Penn men’s basketball squad spent December on a six-game losing skid, but is now second in the Ivy League. A big reason for the turnaround? Sophomore guard Jordan Dingle.

Dingle leads the conference in scoring with 19.5 points per game and has paced the Quakers (10-12, 7-2 Ivy) in scoring during their four-game winning streak.

“The only thing that’s going through my head is like, ‘What can I do to continue to help us win over the course of the game?’ ” Dingle said. “Usually that involves scoring, but then at the end of the game, it’s being a more common voice to a lot of my teammates that are out there, especially if it’s a close game … Just reminding us of the things that we need to do.”

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With the top four teams in the conference qualifying for the Ivy League tournament in March, the Quakers, who trail Yale (7-1), look to extend their winning streak against Harvard at 2 p.m. Saturday at the Palestra.

Dingle’s 31-point games on Jan. 22 and Jan. 28 against Yale and Harvard, respectively, tied his career-high and made him the first Penn player to score more than 30 points against two consecutive Ivy League opponents.

“[Yale and Harvard are] two of the better teams in the league, and we needed all 31,” Penn coach Steve Donahue said. “They’re both hard-fought, contested games. Those two teams, I’m sure, wanted to stop him … It’s a heck of an accomplishment.”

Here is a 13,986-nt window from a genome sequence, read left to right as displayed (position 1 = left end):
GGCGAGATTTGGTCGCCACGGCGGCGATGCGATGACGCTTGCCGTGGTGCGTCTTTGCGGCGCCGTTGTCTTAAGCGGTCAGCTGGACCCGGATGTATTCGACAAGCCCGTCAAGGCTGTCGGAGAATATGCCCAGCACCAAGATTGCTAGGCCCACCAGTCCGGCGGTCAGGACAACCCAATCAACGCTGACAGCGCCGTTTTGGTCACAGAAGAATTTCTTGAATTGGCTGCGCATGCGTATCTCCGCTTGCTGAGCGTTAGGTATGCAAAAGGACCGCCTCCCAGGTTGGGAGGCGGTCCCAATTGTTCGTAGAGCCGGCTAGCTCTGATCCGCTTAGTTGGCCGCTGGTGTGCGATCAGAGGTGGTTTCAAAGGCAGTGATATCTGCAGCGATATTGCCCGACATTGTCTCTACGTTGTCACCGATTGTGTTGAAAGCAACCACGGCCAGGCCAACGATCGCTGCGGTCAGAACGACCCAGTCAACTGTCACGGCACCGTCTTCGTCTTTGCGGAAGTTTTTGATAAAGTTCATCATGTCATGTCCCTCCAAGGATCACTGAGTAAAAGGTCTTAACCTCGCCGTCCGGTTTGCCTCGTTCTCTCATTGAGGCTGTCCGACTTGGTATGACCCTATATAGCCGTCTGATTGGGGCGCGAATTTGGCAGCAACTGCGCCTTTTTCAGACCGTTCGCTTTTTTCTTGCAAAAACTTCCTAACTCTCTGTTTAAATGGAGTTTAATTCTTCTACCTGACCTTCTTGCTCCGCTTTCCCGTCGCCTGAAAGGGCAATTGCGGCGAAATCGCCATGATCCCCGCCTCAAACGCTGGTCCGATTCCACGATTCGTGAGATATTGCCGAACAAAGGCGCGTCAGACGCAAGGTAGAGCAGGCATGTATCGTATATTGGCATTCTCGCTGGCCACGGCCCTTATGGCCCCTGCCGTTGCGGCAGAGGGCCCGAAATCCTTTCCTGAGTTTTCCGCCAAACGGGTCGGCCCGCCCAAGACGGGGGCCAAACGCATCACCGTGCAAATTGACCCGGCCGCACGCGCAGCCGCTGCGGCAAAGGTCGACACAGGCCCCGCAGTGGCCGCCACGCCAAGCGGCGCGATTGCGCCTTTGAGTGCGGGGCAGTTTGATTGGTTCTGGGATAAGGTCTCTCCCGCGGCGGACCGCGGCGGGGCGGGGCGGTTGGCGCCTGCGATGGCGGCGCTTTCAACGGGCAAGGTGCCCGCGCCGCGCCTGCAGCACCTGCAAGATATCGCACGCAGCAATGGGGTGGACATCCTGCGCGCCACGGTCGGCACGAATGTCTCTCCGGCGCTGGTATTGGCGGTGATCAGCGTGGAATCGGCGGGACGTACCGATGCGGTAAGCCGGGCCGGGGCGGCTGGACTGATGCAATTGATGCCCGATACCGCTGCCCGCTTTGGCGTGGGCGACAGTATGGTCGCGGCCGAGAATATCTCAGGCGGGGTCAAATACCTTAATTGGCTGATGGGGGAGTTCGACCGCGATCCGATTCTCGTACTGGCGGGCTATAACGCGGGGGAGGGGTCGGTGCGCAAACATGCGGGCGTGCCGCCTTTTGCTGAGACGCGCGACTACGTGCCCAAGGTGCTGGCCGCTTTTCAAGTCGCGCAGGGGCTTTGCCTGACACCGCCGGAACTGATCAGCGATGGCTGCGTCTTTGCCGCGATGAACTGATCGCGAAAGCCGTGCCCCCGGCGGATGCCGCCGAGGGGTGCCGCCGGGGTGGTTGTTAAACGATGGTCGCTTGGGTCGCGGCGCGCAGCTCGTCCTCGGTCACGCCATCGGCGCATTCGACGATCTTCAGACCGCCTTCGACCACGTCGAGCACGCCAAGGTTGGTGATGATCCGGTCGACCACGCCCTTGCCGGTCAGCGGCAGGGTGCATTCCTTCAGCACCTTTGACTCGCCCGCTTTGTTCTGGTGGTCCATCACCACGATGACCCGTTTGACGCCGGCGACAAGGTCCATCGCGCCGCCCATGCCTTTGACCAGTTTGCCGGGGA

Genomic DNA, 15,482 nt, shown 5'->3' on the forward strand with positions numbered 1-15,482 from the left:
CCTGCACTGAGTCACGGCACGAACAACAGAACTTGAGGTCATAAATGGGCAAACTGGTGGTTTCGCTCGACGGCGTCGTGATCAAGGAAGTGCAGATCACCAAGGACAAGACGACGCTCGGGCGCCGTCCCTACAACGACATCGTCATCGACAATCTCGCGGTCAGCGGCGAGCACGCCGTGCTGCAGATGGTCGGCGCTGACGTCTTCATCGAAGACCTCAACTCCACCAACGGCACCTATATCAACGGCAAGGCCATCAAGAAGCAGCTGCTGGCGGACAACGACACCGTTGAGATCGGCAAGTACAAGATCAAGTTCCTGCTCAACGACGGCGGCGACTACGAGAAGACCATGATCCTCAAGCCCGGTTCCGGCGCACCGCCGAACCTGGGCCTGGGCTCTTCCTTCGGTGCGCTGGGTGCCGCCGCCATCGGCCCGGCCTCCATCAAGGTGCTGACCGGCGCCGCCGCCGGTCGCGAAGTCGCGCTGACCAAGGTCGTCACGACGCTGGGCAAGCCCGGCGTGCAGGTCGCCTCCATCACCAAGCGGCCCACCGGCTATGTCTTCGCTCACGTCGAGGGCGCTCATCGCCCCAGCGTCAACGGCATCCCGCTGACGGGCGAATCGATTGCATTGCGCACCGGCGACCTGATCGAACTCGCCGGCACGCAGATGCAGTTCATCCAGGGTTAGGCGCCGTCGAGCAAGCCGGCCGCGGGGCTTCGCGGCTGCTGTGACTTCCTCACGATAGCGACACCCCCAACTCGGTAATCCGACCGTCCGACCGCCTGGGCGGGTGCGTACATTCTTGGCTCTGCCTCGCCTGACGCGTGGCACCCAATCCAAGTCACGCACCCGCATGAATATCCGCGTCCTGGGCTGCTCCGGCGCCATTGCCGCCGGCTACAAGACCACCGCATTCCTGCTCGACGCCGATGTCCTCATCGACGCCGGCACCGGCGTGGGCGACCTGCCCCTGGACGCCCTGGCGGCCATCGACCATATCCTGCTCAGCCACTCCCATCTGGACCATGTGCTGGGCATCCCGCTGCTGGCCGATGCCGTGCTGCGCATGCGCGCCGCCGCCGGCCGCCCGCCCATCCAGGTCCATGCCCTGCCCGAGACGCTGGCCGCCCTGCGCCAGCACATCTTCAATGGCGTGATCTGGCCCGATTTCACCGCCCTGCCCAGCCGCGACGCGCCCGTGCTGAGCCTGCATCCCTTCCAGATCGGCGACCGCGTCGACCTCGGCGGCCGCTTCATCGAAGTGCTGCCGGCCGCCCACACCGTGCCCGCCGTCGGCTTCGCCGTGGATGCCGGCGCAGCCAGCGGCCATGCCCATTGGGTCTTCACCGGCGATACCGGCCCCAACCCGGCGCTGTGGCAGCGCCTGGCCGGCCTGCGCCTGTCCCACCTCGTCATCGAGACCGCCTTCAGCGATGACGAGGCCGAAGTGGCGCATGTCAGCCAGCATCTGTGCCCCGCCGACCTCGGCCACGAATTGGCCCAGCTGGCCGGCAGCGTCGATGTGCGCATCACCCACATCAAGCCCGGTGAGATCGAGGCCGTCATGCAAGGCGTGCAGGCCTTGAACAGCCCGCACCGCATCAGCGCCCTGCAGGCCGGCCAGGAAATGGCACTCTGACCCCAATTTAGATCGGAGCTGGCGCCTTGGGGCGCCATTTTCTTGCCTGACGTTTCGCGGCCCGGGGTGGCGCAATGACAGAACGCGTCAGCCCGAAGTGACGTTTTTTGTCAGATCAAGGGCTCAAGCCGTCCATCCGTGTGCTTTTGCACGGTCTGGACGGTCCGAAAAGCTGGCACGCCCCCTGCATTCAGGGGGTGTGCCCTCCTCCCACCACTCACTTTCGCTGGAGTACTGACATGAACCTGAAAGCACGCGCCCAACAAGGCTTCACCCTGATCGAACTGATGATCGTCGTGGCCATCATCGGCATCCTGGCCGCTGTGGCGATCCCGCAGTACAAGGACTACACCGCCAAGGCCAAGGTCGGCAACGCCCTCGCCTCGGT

Dingle’s performances earned him two Big 5 Player of the Week awards in the month of January, in addition to an Ivy League Player of the Week award.

“It does mean a lot, especially considering that there’s so much talent in the Ivy League and then the Big 5 especially, but I try not to focus on it too much because that’s not what I put my effort toward,” Dingle said. “I work hard so that we can make the most of this team and that we can win, but the individual accolades are a nice recognition.”

Dingle has also shown marked improvement on defense since his 2020 Ivy League Rookie of the Year season.

“[Dingle] was a very average defender, now he’s a really good defender that gets steals and has an impact on the game,” Donahue said. “He also was a very average to below-average rebounder, and now he’s one of the best rebounding guards.”

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Entering this season, Dingle was one of the only players on Penn’s roster with Division I basketball experience. With last season canceled due to COVID-19, and upperclassmen such as senior guard Jelani Williams and junior forward Michael Moshkovitz playing their first NCAA games this year, Dingle is already considered a veteran as a sophomore.

“Jordan’s personality in particular games is very calm,” Donahue said. “He’s not somebody that gets really high or really low. You can talk to him, even when there’s craziness in a game, and his calm demeanor, I think, helps other players relax, [since] the best player and the leading scorer can relax. I didn’t really recognize that as much when he was a freshman, but I kind of recognize it this year.”

Saturday’s game against third-place Harvard will mark the first time since December that fans are permitted in the Palestra for a men’s basketball game. Penn, which beat Harvard, 78-74, on Jan. 28 in Cambridge, Mass., seeks its first regular-season sweep of the Crimson since 2007.

“We’re obviously excited to have the added element of fans in the building, but we’re just focusing on our preparation this week,” Dingle said. “That’s the most important thing, just making sure that we’re ready, doing all of the small things that lead to us playing well on Saturday.”